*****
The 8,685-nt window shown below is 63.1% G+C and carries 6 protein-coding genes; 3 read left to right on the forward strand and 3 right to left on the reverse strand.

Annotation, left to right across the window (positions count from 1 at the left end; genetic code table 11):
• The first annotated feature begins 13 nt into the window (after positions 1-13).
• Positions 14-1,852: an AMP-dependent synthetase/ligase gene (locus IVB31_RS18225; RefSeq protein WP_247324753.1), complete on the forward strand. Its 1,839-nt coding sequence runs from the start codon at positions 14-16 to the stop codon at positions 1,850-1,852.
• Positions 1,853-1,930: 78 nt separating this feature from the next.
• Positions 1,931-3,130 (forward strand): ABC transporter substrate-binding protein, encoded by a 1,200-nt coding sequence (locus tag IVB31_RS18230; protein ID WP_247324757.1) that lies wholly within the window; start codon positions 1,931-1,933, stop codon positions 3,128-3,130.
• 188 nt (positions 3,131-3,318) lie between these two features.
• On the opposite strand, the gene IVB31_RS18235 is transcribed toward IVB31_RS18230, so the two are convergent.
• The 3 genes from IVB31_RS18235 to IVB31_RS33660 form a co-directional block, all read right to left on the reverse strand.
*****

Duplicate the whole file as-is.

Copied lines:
The 8,685-nt window shown below is 63.1% G+C and carries 6 protein-coding genes; 3 read left to right on the forward strand and 3 right to left on the reverse strand.

Annotation, left to right across the window (positions count from 1 at the left end; genetic code table 11):
• The first annotated feature begins 13 nt into the window (after positions 1-13).
• Positions 14-1,852: an AMP-dependent synthetase/ligase gene (locus IVB31_RS18225; RefSeq protein WP_247324753.1), complete on the forward strand. Its 1,839-nt coding sequence runs from the start codon at positions 14-16 to the stop codon at positions 1,850-1,852.
• Positions 1,853-1,930: 78 nt separating this feature from the next.
• Positions 1,931-3,130 (forward strand): ABC transporter substrate-binding protein, encoded by a 1,200-nt coding sequence (locus tag IVB31_RS18230; protein ID WP_247324757.1) that lies wholly within the window; start codon positions 1,931-1,933, stop codon positions 3,128-3,130.
• 188 nt (positions 3,131-3,318) lie between these two features.
• On the opposite strand, the gene IVB31_RS18235 is transcribed toward IVB31_RS18230, so the two are convergent.
• The 3 genes from IVB31_RS18235 to IVB31_RS33660 form a co-directional block, all read right to left on the reverse strand.